Whole Foods begins animal welfare labeling
Whole Foods begins animal welfare labeling
Whole Foods Market is phasing in a new five-step animal welfare rating program for all chicken, beef, and pork products (Click here for their animal welfare page). At the least, all animal products must meet an audited rating of Step 1 to be found in Whole Foods stores. Step 1 is simply labeled “No cages, no crates, no crowding,” while Step 5+ (the highest level, with the “plus” denoting it is above Step 5) is “Animal centered; entire life on same farm.”
Specifically for beef animals, the current step-rating system requires at least two-thirds of life on range or pasture; no dehorning or horn tipping; allows no antibiotics, growth hormones, or animal by-products; and a maximum 25-hour transport among other requirements in Step 1 (the lowest level).
Requirements get more stringent in later steps. Step 2 requires objects for grooming and scratching and a maximum 16-hour transport. In Step 5, animals must live their entire life on range or pasture, castration is prohibited, branding or ear notching is forbidden, and a maximum 8-hour transport is allowed.
An immediate wonder is the disregard for long-time scientifically accepted practices, especially in the case of dehorning. Other curiosities include requiring that no animals be sold in sale or auction barns (which is a minimum requirement in Step 1) and that on farm or local slaughter is regarded as the best type of treatment (Step 5+).
Of course, Whole Foods is a consumer of our raw products – and a trendy consumer at that. Their product supply will be filled, but it isn’t like all animal producers will need to meet the standards of Whole Foods. Some may even argue that the Whole Foods standards are not what is best for the animal.
It should also be noted that end-user consumers didn’t ask for these standards, specifically. Sure, they probably asked for the most humanely treated food possible, access to the outdoors, and food that lived a life of happiness. But, the end-user consumers often don’t know enough about animals or animal practices to make the specific choices of a five-step rating system.
So who made the choices for Whole Foods?
The group that established the five-step system is Global Animal Partnership. Their board of directors includes the President and CEO of the Humane Society of the United States (if you haven't heard, you can learn more about HSUS at humanewatch.org, a commissioner of the Pew Commission on Industrial Farm Animal Production (responsible for misleading ads like this one: Who's hogging antibiotics?), and a corporate consultant for PETA. If those three wrote the laws governing U.S. animal production for food, it is likely there would be no animal production for food (all three appear to be vegetarian or vegan). Two other world animal compassion and protection groups are also represented.
The board also includes a representative from CROPP/Organic Valley, The CEO of Whole Foods Market, an all-natural beef rancher, and a free-range pig farmer.
Whole Foods’ move to rate animal welfare is on a scale that doesn’t exactly line up with animal science. But their efforts to create welfare standards should be duplicated (though not necessarily the same standards) by other stores. As farmers, we deserve to be recognized, and rewarded financially, for the passion and fervor we have for animal care. Tomorrow’s Whole Foods suppliers are no doubt getting a bigger paycheck for their special management practices, mostly by just being a supplier to Whole Foods. Can we duplicate these bigger paychecks elsewhere?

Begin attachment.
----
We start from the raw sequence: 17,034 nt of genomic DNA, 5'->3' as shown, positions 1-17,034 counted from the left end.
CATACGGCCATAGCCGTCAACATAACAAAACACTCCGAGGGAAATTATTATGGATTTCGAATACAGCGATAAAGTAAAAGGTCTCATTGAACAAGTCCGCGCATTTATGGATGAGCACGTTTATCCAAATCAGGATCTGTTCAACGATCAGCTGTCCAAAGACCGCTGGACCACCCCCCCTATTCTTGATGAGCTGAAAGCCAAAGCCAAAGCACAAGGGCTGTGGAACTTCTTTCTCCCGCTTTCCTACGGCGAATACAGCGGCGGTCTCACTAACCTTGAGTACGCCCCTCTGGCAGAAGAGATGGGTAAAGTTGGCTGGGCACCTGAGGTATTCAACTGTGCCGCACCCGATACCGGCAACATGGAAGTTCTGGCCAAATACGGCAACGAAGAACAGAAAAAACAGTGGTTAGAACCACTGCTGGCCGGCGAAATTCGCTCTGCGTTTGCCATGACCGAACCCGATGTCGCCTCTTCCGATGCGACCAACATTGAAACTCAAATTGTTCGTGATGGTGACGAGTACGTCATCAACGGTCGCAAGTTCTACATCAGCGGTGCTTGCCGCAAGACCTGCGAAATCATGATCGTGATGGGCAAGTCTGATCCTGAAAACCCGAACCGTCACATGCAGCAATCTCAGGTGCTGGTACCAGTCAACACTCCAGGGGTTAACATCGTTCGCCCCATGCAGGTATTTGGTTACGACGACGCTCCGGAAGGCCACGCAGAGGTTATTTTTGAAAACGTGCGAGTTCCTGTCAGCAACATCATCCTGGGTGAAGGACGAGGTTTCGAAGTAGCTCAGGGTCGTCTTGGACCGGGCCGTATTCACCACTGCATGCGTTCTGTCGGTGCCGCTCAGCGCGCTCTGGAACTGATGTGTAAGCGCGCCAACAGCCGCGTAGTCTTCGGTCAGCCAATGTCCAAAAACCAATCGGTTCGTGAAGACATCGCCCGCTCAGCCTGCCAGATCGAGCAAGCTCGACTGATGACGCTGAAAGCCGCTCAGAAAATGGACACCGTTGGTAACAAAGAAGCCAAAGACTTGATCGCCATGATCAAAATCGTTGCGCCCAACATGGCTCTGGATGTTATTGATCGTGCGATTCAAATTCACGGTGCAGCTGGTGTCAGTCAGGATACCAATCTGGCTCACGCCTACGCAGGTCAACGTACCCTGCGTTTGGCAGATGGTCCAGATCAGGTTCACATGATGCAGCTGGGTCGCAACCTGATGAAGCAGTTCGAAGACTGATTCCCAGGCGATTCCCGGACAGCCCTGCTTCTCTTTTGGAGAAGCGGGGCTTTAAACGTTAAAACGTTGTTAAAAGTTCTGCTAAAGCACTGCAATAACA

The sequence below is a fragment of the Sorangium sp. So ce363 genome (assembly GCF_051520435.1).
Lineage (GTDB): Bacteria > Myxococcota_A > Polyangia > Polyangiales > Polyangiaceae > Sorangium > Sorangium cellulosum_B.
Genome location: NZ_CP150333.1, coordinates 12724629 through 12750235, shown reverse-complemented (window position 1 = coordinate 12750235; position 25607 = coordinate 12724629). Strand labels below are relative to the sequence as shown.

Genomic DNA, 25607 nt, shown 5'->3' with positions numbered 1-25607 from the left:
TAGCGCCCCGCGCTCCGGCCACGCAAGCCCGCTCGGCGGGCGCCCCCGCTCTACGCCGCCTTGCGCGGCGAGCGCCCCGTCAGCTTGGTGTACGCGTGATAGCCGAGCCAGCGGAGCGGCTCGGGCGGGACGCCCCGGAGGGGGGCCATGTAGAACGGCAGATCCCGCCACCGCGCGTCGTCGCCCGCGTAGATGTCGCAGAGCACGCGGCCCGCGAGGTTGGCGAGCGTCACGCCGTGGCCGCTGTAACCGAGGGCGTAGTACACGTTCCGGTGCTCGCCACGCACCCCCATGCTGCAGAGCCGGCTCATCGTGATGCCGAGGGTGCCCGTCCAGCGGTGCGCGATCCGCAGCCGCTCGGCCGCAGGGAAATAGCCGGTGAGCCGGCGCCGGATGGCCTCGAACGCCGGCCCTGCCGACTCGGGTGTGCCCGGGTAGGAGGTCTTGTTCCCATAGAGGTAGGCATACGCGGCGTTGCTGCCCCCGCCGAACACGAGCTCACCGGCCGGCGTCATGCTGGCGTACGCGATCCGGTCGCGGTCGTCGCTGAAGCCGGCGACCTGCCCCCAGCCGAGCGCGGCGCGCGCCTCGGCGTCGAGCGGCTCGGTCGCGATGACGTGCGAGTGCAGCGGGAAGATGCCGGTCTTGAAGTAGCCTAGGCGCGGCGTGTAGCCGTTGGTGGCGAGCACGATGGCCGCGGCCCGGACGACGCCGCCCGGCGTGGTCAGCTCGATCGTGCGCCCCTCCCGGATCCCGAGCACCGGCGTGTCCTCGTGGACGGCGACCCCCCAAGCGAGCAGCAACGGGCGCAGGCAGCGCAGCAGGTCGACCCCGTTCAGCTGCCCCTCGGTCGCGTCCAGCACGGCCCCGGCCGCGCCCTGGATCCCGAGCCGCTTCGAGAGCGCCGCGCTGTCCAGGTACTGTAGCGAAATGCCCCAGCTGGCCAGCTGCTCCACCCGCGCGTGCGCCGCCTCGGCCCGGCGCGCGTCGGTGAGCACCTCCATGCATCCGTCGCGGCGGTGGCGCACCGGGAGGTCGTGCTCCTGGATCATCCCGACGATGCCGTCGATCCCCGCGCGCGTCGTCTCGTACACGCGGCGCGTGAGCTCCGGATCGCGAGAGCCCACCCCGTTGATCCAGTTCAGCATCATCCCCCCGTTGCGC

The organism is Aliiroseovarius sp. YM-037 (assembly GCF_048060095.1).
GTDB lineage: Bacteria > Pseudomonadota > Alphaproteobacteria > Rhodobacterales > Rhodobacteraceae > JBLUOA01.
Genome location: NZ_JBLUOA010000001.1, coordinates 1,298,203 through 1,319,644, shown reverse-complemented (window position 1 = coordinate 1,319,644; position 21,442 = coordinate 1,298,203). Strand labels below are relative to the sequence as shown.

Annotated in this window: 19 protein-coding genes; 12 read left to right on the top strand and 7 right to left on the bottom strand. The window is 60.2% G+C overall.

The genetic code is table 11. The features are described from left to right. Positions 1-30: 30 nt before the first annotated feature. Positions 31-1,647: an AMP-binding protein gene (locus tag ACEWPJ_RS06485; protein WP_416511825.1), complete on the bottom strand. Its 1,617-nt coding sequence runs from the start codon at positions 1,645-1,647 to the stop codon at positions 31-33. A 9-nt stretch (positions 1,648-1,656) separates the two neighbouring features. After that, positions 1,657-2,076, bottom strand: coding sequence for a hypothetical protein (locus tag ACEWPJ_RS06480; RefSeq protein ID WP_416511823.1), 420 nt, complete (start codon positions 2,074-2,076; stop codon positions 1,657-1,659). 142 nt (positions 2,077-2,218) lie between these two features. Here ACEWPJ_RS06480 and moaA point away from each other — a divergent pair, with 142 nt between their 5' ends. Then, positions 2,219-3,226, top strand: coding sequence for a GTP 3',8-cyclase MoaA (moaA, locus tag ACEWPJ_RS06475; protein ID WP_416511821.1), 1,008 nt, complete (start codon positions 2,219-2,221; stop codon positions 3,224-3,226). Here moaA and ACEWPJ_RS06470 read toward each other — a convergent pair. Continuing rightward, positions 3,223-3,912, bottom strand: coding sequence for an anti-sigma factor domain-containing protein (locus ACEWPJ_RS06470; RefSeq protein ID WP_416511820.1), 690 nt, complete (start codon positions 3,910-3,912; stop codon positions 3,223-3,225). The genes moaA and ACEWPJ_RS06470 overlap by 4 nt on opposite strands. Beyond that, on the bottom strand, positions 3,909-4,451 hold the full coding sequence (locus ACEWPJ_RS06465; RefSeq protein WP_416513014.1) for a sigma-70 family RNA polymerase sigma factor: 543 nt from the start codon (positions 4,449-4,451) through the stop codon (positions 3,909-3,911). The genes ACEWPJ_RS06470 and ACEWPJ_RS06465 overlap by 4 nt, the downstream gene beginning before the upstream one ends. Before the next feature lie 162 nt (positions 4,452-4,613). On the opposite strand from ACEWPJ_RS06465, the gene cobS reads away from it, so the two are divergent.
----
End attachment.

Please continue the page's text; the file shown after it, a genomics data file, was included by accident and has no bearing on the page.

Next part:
A great option for dairy standards is the National Dairy FARM program, rolled out by Dairy Management, Inc. (DMI), and the National Milk Producers Federation (NMPF). While Whole Foods serves a particular portion of the populace, NMPF and DMI have a very diverse base of potential milk processors and consumers (every single one). Whether the average dairy producer will see an uptick in milk price because of National Dairy FARM’s implementation, I don’t know. But, like Whole Foods, it is usually better to write the rules yourself, rather than let either government or consumers write them for you.
While nothing in the current Whole Foods manual mentions dairy, we can guess they will update that in time. At the same time, besides some outrageous (probably staged) videos produced by animal rights groups, the dairy industry is on pretty high ground compared to many agriculture industries. In the movie Food, Inc., for example, there are really no negative portrayals of a dairy farm. After all, our animals in the modern-day freestall housing are free to move, have 24-hour access to feed and water, and spend their days on beaches of sand. We care, as do other species owners. But our open barns provide us a big advantage to welcome the public, teach them on the farm, and share our knowledge.
This all comes back to the local food movement, which I see simply as a need for transparency. We aren’t just seeing this in food, but we’re realizing we can have more transparency as we pick our government (sunlightfoundation.com), our news (twitter.com), and even music (teen pop sensation Justin Bieber wasn’t found in a bar, audition, or through demo tape, but on YouTube) because of today’s low-cost high-tech world.
Are you jumping on the transparency bus? Or is it just another fad?